BGSU Arts Events through Nov. 23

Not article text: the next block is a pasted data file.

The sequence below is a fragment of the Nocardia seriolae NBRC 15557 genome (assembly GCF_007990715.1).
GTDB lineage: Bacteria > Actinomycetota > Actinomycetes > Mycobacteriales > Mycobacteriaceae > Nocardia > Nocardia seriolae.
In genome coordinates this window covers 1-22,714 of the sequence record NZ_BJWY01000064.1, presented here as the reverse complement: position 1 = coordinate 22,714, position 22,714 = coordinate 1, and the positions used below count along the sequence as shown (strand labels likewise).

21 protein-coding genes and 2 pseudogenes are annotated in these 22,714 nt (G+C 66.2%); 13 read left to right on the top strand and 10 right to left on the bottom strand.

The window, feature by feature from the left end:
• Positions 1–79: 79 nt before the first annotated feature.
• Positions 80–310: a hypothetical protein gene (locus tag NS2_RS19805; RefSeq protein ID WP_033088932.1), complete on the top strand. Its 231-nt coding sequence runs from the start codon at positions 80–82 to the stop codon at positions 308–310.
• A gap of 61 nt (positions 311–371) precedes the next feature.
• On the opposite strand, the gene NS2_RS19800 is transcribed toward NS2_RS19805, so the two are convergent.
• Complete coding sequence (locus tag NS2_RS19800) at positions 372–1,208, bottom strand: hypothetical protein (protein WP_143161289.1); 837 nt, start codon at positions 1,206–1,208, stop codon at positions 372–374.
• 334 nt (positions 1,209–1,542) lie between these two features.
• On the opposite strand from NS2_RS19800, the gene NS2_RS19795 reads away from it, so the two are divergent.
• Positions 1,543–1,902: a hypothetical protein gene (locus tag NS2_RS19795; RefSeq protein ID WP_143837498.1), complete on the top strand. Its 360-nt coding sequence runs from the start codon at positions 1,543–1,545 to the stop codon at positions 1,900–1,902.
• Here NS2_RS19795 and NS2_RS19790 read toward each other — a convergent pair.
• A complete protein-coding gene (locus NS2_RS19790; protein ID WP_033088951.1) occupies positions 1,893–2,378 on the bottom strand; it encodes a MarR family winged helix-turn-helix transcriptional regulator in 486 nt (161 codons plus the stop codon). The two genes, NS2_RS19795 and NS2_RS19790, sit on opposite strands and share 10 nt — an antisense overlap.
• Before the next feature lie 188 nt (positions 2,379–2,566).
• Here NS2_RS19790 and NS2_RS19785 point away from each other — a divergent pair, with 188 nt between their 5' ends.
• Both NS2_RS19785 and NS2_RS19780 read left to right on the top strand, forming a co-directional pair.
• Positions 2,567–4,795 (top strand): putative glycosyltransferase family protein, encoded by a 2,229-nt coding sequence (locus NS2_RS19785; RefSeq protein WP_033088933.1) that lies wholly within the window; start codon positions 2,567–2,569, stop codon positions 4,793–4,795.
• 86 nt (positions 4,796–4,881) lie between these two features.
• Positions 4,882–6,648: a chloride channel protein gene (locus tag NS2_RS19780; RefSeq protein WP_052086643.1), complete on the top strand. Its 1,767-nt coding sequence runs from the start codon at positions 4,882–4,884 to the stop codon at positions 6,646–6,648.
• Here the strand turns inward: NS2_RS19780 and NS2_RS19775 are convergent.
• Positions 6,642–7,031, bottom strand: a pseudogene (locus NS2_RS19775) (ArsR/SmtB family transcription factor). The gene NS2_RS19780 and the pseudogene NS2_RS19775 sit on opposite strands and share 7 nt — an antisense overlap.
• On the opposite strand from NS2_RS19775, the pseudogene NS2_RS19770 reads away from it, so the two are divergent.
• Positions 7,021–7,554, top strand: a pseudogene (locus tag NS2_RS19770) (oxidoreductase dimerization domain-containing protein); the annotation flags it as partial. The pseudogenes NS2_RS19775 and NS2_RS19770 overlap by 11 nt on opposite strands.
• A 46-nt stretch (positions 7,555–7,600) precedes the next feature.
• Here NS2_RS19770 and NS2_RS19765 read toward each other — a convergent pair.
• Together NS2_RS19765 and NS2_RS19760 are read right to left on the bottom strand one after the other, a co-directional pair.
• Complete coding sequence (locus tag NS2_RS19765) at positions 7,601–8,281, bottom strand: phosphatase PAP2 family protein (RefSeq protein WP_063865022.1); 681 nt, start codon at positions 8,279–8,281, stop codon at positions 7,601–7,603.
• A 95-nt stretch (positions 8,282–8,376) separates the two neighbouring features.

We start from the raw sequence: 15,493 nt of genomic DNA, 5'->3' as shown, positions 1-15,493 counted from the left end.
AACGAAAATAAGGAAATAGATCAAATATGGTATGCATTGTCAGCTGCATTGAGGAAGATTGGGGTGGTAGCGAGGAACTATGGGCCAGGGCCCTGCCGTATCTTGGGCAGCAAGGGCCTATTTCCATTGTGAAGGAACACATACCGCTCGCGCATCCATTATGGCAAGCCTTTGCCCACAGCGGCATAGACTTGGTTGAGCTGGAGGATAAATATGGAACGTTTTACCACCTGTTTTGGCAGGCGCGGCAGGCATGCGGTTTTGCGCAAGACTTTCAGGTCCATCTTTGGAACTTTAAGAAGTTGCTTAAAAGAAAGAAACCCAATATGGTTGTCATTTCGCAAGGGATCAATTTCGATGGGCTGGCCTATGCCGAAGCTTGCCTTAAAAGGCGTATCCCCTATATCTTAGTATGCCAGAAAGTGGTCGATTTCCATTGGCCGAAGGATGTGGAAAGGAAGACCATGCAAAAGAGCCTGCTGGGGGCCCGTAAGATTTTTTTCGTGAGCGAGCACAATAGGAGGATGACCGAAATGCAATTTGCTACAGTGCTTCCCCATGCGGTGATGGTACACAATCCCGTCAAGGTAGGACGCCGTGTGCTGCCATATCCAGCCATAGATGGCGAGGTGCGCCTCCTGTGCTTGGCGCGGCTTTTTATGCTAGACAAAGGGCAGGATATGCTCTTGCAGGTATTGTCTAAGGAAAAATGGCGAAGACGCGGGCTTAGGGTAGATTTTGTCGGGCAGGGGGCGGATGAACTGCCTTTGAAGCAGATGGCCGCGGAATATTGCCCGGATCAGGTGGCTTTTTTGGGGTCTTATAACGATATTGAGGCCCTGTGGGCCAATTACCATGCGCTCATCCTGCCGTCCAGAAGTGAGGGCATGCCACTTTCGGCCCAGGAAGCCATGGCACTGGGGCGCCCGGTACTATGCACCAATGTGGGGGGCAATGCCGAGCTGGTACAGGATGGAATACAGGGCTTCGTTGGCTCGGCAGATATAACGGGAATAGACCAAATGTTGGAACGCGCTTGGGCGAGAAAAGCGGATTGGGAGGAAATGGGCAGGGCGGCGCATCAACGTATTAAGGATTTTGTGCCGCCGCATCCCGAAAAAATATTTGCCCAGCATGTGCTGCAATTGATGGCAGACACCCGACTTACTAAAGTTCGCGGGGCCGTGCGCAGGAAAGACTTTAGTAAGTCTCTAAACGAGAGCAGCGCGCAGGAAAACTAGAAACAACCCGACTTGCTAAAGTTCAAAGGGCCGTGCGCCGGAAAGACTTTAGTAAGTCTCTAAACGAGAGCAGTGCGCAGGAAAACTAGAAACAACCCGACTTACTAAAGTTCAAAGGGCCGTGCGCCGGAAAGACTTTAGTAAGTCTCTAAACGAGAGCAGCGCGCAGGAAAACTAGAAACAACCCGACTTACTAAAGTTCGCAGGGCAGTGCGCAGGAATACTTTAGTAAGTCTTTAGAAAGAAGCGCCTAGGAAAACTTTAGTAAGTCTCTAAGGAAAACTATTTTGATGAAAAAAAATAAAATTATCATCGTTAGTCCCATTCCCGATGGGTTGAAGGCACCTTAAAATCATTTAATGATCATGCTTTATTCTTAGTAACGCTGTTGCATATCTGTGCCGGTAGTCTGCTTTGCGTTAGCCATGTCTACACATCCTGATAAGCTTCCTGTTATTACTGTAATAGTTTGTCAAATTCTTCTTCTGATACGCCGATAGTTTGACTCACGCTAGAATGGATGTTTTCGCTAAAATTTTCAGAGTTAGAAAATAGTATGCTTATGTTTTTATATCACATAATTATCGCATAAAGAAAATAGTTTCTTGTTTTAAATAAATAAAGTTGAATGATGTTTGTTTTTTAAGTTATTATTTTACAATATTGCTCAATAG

From BGSU OFFICE OF MARKETING & COMMUNICATIONS Through Nov. 21—“The Deathworks of May Elizabeth Kramner,” a mixed media installation by The Poyais Group, continues through Nov. 21 in the Dorothy Uber Bryan Gallery in the Fine Arts Center. The exhibit purports to be a re-creation by the Poyais Group of outsider artist Kramner’s (1867-1977) private lifework, a tent version of the town where she lived, with each tent representing someone who had died. Discovered by a team of anthropologists after her death but then lost in a fire, the installation was remade by the Poyais Group (Jesse Ball, Thordis Bjornsdottir, Olivia Robinson and Jesse Stiles) based on notes by one of the original anthropologists. Gallery hours are 11 a.m. to 4 p.m. Tuesday–Saturday, 6-9 p.m. Thursdays, and 1-4 p.m. Sundays. Free Through Nov. 22—“Criminal Justice?” an exhibit by activist artists Carol Jacobson and Andrea Bowers, investigates the attitudes and biases embedded in the U.S. criminal justice system. Jacobson is an award-winning social documentary artist whose works in video and photography address issues of women’s criminalization and censorship. Bowers’ video “#sweetjane” and drawings explore the 2012 Steubenville, Ohio, rape case and the citizens whose activism resulted in two rape convictions. The drawings reproduce the text messages sent among the teenage witnesses to the assault on an underage young woman. “Criminal Justice?” is on view in the Willard Wankelman Gallery at the Fine Arts Center. Gallery hours are 11 a.m. to 4 p.m. Tuesday through Saturday, 6-9 p.m. Thursdays, and 1-4 p.m. Sundays. Free Nov. 9—The Faculty Artist Series continues with guitarist Ariel Kasler. Kasler has performed at venues and events as diverse as the Glenn Gould Studio in Toronto, the Detroit Jazz Festival, the Grand Theater in London, Ontario, the Clore Center for Music and Dance in Israel, New Music from Bowling Green, the NASA regional conference in Urbana-Champaign, the Victorian College of Arts in Australia and Rutman’s Violins in Boston. The recital will begin at 8 p.m. in Bryan Recital Hall at the Moore Musical Arts Center. Free Nov. 10—The Visiting Writer Series features award-winning…